Among those joining Molinero in the Class of 2021 are neuroscientist and CNN medical correspondent Sanjay K. Gupta, Pulitzer Prize-winning investigative journalist Nikole Hannah-Jones of the New York Times and media entrepreneur Oprah Winfrey.

Molinero joins 16 other members affiliated with the U, including Nobel laureate Mario Capecchi, Huntsman Cancer Institute CEO Mary Beckerle and Distinguished Professor of Anthropology Kristen Hawkes. The U’s first member was chemist and National Medal of Science recipient Henry Eyring, elected in 1958. Molinero currently directs a center for theoretical chemistry named for Eyring.

“I am surprised and elated by this recognition,” Molinero said. “My most pervasive feeling is gratitude:  to my trainees and collaborators for sharing with me the joy of science and discovery, to my colleagues and scientific community for their encouragement and recognition, and to the University of Utah for the support that has provided me throughout all my independent career.”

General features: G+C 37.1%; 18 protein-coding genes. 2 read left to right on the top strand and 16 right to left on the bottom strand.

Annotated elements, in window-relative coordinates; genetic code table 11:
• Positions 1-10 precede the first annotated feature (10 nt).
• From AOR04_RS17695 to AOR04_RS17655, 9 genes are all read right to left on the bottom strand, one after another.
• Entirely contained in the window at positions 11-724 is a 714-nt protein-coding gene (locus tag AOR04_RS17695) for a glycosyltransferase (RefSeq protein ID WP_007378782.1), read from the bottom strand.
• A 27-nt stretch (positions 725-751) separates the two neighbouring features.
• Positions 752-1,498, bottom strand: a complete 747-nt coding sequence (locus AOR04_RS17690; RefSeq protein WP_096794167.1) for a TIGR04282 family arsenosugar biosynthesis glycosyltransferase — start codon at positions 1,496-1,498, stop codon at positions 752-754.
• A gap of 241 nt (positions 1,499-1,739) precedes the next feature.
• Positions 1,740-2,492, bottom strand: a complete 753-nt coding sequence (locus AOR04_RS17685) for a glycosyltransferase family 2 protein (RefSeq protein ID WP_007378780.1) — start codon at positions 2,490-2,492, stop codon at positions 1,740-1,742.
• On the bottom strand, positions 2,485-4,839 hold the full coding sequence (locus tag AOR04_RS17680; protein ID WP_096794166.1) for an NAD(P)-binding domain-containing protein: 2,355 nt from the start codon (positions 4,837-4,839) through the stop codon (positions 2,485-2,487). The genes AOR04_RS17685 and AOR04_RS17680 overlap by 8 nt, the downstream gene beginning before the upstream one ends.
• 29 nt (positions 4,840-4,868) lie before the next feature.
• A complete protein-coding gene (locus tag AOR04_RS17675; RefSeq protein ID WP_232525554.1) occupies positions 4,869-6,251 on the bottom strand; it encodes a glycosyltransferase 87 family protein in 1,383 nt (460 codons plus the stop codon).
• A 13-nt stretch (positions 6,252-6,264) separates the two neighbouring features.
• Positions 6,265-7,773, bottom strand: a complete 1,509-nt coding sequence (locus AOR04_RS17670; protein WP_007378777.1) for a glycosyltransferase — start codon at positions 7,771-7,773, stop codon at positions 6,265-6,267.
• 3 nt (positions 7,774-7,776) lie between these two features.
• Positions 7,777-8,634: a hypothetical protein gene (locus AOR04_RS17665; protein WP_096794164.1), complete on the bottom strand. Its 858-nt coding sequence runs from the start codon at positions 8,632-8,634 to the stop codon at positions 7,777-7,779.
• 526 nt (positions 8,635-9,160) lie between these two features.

Molinero and her lab use computational simulations to understand the molecule-by-molecule process of how ice forms and how polymers, proteins and other compounds can either aid or inhibit the formation of ice. In 2019, the U awarded her its Distinguished Scholarly and Creative Research Award. In 2020, she and her colleagues received the Cozzarelli Prize from the journal Proceedings of the National Academy of Sciences for finding that the smallest nanodroplet of water that can form ice is around 90 molecules. Their research has application ranging from climate modeling to achieving the perfect texture of ice cream.

“This is not surprising, as Vale is just an outstanding scientist and colleague,” said Matt Sigman, chemistry department chair.

“Vale Molinero is among the most influential theoretical and computational chemists of her generation,” said Peter Trapa, dean of the College of Science. “ Today’s announcement is a fitting recognition of her exceptional career.”